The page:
‘The Escape Artist’ Episode 2 review

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With young Jamie yet to break his silence, the prosecution centres on the testimony of Burton himself. Unable to be involved, Richard Mayfield (Anton Lesser) takes the lead with assistance from Trevor Harris (Tony Gardner), a junior barrister with a plodding reputation. Surreptitiously though, and with the assistance of the chamber’s clerk, Burton does find a way to influence the case, leading to illicit scenes in a shopping centre café.

For the defence, and despite some obvious trepidation, Maggie Gardner (Sophie Okonedo) gets to grips with Foyle. Securing his bail, she does accept a handshake and covers her distaste for the man throughout.

Of Foyle (Toby Kebbell) himself, we learn a little more including a hint at the root of his enmity for the legal profession; he too studied law at Cambridge, albeit the polytechnic rather than the university.

We also see the lengths he is prepared go to, in scenes of heart-stopping tension, while he trails Jamie home from school seeking to ensure that the lad cannot identify him. Exerting control over his alibi in menacing fashion, he manipulates the clearly infatuated Eileen Morris (Monica Dolan) with a mix of violent menace and oily charm.

Both Tennant and Kebbel are on superb form here, with plenty of raw emotion on display for both Will Burton’s grief and Liam Foyle’s desperation and rage. Tennant shines in an incredibly touching scene where Burton speaks to grave as though his were still alive, keeping her up to date on the case. It ends with the placing of an apple core on the headstone; the leaving of fruit in his pocket being a tradition that the son has taken on from his mother.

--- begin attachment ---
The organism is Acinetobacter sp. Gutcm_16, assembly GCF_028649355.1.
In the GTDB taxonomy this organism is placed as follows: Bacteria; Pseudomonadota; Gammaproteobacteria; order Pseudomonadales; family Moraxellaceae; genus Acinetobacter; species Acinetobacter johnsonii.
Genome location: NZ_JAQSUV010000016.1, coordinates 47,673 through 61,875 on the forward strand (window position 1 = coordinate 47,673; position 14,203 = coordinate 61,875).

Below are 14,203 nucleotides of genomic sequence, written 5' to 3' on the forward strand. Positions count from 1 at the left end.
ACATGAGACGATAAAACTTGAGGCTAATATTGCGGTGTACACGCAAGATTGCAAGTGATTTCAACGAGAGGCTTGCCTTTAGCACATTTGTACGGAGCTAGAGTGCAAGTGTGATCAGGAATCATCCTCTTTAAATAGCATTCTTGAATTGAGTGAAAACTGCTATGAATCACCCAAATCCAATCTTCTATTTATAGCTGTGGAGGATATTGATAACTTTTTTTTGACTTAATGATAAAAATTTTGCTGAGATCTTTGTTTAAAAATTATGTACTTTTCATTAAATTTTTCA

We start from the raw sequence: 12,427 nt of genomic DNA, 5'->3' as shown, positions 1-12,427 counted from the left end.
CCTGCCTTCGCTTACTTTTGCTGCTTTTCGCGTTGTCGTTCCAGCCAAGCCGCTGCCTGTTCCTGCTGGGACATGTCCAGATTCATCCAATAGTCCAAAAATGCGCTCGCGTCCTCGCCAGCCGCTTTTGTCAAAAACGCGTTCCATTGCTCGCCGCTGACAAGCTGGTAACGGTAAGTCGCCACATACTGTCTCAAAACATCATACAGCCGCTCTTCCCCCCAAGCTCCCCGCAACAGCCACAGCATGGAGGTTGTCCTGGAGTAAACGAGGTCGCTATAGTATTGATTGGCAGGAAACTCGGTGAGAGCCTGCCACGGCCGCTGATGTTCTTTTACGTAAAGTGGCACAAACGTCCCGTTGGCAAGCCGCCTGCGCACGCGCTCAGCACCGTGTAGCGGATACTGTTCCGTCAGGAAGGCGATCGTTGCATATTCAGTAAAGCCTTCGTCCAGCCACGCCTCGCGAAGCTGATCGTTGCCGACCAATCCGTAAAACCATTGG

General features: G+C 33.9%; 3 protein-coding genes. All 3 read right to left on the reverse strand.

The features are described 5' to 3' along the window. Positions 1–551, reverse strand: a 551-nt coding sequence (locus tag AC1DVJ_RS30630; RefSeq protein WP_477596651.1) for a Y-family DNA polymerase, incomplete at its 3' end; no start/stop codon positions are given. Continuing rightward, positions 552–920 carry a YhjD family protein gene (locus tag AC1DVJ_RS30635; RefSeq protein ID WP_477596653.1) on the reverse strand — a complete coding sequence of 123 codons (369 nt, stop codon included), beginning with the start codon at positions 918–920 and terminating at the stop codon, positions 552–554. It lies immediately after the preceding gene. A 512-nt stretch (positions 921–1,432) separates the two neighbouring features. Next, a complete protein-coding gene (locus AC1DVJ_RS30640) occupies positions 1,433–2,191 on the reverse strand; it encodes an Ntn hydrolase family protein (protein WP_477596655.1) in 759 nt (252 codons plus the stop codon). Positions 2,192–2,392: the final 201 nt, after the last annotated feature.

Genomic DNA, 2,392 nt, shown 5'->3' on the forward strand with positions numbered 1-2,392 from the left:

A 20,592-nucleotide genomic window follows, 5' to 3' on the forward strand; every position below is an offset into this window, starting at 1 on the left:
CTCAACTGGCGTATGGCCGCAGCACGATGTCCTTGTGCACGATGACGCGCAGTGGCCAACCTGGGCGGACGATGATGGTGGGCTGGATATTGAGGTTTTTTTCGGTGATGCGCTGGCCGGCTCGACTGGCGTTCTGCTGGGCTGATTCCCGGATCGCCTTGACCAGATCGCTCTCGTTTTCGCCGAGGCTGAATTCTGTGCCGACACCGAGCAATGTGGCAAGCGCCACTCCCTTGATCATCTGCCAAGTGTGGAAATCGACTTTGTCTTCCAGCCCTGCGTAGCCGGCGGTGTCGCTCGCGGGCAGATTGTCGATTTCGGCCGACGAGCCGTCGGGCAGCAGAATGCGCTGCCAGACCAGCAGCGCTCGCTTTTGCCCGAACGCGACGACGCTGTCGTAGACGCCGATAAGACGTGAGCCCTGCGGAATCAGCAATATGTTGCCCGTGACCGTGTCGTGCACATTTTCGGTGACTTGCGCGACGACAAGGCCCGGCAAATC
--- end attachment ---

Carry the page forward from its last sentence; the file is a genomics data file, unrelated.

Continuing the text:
A poignant trip back to the cottage becomes revelatory for two reasons, firstly the reveal of Kate’s pregnancy, which comes as a punch in the guts to Will, but also as Jamie reveals he scratched his attacker as well as changing his hiding location. This brings to light DNA evidence placing Foyle at the scene and triggers some seriously unhinged ranting, both terrifying and funny at the same time.

As Will takes the stand in the opening moments of the trial, and the final scenes of this episode, where we see the impressive strength of Maggie’s argument and her angle of attack. He gets a taste of being at the sharp end of the legal process as seeking to discredit his testimony; Maggie invokes the accusation of misconduct and his stressed mental state in order to shed doubt on the identification of Foyle.

In the final moments, it is clear that the chances of a conviction are pretty grim and Foyle will walk again. Surely the weak link in his defence is Eileen Morris, but does the defence have enough ammunition to take her apart?

Aired at 9pm on Tuesday 5 November 2013 on BBC One.

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